“Persons Unknown” isn’t the type of show that I plan on writing about every week, but quite frankly, I’m surprised that I plan on writing it with any regularity at all. To be honest, I didn’t even know it existed until the week before it aired. I’m not sure that says something about NBC’s promotional machine or my personality propensity to watch The Peacock, but it snuck up on me all the same. I didn’t exactly leap for joy upon finally seeing a commercial for it, but in the dog days of summer, I decided to give it a Season Pass and see what happened.
So what’s happened? Not a whole lot, if you break it down, but enough to keep me interested. A show can work on many levels, but almost never works on all of them. “Persons Unknown” works nearly ENTIRELY on the level of its premise, which borrows liberally (and shaggily) from various narrative antecedents. But just as a Jay-Z can still work while riffing on songs from the musical “Annie,” “Persons Unknown” doesn’t suffer from drawing in elements of “Lost,” “The Prisoner,” and a gaggle of other shows that came before it. “Persons” isn’t claiming to reinvent the wheel here: it just wants you to follow said wheel down into the rabbit hole.
Consequently, my interest on the show lays largely on what’s in the shadows…or, to be more accurate, what’s behind the cameras. The situation in which these strangers find themselves may not be new, but I’m intrigued as to this show’s take on this situation. We got a little hint in this week’s episode, “Exit One,” that bolstered my initial theory after the show’s second episode, “The Edge.” The last time I was making predictions, it was for “Lost.” So I’m a little rusty here, and a little uncomfortable making predictions in a show that doesn’t involve time travel and smoke monsters. So bear with me here.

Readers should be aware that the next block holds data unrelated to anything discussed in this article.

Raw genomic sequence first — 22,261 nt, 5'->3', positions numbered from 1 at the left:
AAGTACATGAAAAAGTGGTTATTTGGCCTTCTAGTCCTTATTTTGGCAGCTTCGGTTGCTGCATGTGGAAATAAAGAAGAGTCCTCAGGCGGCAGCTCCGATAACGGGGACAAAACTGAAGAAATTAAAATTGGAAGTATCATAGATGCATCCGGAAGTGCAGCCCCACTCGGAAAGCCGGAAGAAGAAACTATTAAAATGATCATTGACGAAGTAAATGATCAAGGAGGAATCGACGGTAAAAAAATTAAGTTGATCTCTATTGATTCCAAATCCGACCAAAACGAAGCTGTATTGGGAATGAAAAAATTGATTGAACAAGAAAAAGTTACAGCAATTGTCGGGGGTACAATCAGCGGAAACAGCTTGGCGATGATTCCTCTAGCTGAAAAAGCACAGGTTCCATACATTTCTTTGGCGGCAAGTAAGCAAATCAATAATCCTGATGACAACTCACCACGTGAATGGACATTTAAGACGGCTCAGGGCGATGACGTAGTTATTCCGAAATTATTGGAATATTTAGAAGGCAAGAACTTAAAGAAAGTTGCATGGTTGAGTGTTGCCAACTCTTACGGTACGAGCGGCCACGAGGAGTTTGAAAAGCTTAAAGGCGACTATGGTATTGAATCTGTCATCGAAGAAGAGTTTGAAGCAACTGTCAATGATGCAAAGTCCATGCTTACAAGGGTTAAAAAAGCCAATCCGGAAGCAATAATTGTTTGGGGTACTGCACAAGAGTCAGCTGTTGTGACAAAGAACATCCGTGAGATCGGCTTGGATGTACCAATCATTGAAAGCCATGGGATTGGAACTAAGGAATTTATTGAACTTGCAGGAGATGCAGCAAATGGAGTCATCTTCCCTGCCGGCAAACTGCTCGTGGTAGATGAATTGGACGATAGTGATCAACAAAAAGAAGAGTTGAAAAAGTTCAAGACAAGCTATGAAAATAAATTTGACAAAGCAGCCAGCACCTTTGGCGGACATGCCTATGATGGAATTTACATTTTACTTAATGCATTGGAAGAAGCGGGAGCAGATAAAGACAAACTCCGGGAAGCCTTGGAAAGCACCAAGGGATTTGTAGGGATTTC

In “Exit One,” we learn that Joe Tucker is working with at least one member in the Chinese restaurant to employ “The Method” on these unsuspecting people. Let’s assume that we’re not talking Less Strasberg here (especially considering the overall acting level on this program) and let’s think something more militaristic. After “The Edge,” two words came to mind: Abu Ghraib. Here’s my more than likely incorrect theory: what we’re seeing is the 21st-century, post-9/11, kinder gentler interrogation facility. A place where waterboarding is a thing of the past, only the quick rush of the faucets inside the hotel you can never escape. The point isn’t to kill you with kindness, but driving you crazy from it wouldn’t be so bad.
All those cameras? Collecting intel, seeing how these various people with their various backgrounds would interact in what’s essentially a psychological sandbox. Get someone with a child at home. Someone with grief over a deceased wife. Someone with daddy issues. Someone who already questions her sanity. So on and so forth. All the theoretical possibilities are naught without actual data. Thus, these seven. Or, rather, six, plus one on the inside to guarantee that certain players make certain decisions under the false guise of free will.
All decent stuff, and certainly helps me get through some of the show’s rough patches (around half of each episode is Fast-Forward worthy without any fear of missing anything important) and leaden dialogue (if Bill mentioned Charlie’s dead wife one more time, I personally would have smothered him with a pillow). Like I said: shows work on multiple levels. In terms of character and dialogue, it fails nearly any smell test. But the story in which these 2D characters speaking wooden words is worth the work at this point. There might be a Method to this madness just yet. If not, hey, the Fall will be here soon enough. For now, I’m happy to enjoy the “Unknown” for what it is.
How about you?